Pakistan and Saudi Arabia 

The figures from Pakistan are also quite staggering as 32% of women have experienced physical violence and 40% of women who are married or ever been married have suffered from spousal abuse at some point in their life. An interesting report revealed that 1 in 2 Pakistani women who have experienced violence never sought help. To address this pervasive culture of violence, the government is working with international organizations like the United Nations Population Fund (UNFPA) to strengthen the capacity of both the public sector and civil society partners. Like Pakistani, there is a culture of silence around GBV in Saudi Arabia, as many survivors of GBV rarely discuss or report abuse. Saudi Arabia has the strictest male guardianship system in the middle east with many Saudi women subjected to domestic violence. It is estimated that 35 percent of Saudi women have experienced violence and the strict guardianship system makes it difficult for victims to seek help. The Saudi government has attempted to address violence against women by criminalizing domestic violence, however, there are several acts in this law that needs to be reformed in order to better protect women from family violence.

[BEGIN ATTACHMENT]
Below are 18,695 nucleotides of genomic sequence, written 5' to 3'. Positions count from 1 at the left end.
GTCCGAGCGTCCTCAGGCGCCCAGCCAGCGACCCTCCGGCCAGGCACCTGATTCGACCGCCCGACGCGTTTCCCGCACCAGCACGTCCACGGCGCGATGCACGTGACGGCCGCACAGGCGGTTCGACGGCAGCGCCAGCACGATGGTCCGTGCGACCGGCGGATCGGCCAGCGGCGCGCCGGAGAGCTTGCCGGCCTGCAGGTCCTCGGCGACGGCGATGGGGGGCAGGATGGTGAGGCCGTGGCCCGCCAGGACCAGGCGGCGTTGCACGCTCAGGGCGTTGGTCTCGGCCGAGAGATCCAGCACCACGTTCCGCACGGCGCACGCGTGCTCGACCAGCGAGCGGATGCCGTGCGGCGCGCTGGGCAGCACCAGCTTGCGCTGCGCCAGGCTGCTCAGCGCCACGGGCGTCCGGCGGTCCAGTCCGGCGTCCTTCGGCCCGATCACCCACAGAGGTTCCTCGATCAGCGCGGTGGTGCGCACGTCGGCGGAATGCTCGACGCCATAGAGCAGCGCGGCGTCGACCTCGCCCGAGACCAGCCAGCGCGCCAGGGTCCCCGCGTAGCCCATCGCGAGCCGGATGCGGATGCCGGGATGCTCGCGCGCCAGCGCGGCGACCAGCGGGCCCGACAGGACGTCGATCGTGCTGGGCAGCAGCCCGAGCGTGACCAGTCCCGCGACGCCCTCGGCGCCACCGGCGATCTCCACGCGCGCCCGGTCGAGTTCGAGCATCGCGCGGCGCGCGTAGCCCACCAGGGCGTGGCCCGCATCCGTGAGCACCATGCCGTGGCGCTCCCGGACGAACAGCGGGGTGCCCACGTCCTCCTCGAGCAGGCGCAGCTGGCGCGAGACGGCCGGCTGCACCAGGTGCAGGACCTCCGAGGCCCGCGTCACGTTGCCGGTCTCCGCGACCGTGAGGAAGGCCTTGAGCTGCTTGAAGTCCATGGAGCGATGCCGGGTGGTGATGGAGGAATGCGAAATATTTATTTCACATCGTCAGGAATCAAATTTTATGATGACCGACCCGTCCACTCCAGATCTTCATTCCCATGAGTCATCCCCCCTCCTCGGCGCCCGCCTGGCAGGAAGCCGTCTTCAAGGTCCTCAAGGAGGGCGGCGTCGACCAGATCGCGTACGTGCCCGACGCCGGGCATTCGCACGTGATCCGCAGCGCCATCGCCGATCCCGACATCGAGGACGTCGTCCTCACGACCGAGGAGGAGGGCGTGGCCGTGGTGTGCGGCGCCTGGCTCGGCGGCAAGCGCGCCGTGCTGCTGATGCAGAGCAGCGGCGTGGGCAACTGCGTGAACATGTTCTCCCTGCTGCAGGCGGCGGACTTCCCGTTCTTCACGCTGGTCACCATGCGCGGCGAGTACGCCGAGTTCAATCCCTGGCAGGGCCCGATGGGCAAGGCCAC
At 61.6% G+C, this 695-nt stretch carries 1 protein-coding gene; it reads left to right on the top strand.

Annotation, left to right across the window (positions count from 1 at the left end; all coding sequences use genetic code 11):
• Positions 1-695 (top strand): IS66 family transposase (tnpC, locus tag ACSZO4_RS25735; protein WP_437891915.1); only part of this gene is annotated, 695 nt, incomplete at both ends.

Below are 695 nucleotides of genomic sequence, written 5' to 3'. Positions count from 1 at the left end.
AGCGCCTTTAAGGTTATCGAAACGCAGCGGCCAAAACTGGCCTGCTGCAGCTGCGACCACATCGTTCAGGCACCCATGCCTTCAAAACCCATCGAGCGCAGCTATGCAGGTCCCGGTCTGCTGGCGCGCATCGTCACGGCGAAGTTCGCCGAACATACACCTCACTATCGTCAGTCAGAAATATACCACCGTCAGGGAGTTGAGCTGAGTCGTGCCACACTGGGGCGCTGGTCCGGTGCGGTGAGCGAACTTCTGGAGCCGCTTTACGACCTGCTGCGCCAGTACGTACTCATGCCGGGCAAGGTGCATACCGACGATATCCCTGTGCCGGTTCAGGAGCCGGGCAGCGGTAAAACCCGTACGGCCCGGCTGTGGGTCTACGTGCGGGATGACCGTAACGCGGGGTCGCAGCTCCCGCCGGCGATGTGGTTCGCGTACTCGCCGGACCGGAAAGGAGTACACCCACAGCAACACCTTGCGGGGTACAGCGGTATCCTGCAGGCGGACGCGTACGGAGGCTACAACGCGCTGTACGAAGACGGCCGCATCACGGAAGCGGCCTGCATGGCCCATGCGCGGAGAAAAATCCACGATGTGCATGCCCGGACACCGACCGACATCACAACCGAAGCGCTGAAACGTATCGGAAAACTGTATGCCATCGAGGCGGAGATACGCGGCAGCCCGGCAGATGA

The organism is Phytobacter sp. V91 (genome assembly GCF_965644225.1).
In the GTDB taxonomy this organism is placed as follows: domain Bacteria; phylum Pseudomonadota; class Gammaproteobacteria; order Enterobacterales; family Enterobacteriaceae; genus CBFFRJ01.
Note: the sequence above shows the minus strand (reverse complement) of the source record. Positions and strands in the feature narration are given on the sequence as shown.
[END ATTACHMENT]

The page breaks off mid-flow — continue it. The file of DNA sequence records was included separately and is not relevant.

DRC and Syria 

The Democratic Republic of Congo has been affected by conflict, food insecurity, and epidemics and as a result, millions of people have had to flee their homes in search of food and protection. Among the displaced communities, women and children are the ones most exposed to GBV especially sexual violence. However, the current democratic transition is creating hope for the stabilization of the country and the DRC government has developed accountability systems to address violence against women, including creating case management protocols and a database of incidents. Syria, like DRC, is also affected by a lot of conflict with women and girls suffering many human rights violations. The government has also failed to keep official statistics on rape and other forms of sexual violence in pre-conflict. However, international organizations like the United Nations High Commissioner for Refugees (UNHCR) has partnered with the Syrian government to provide medical and psychological help to survivors.



Similarly, GBV is also widespread in Somalia and like Syria, the data on the scope of the violence is very uncertain because of the decades of conflict, insecurity, and harmful cultural practices. However, some GBV data from Banadir, Middle and Lower Shabelle, and Bari regions of Somali show that the majority of cases reported were 41% rape, 39% physical assault, 11% sexual assault, 4% denial of resources, 3% psychological abuse and 2% forced marriage. To address these issues, a strategy was developed by the Somalian government to provide quality and timely multi-sectoral services to survivors.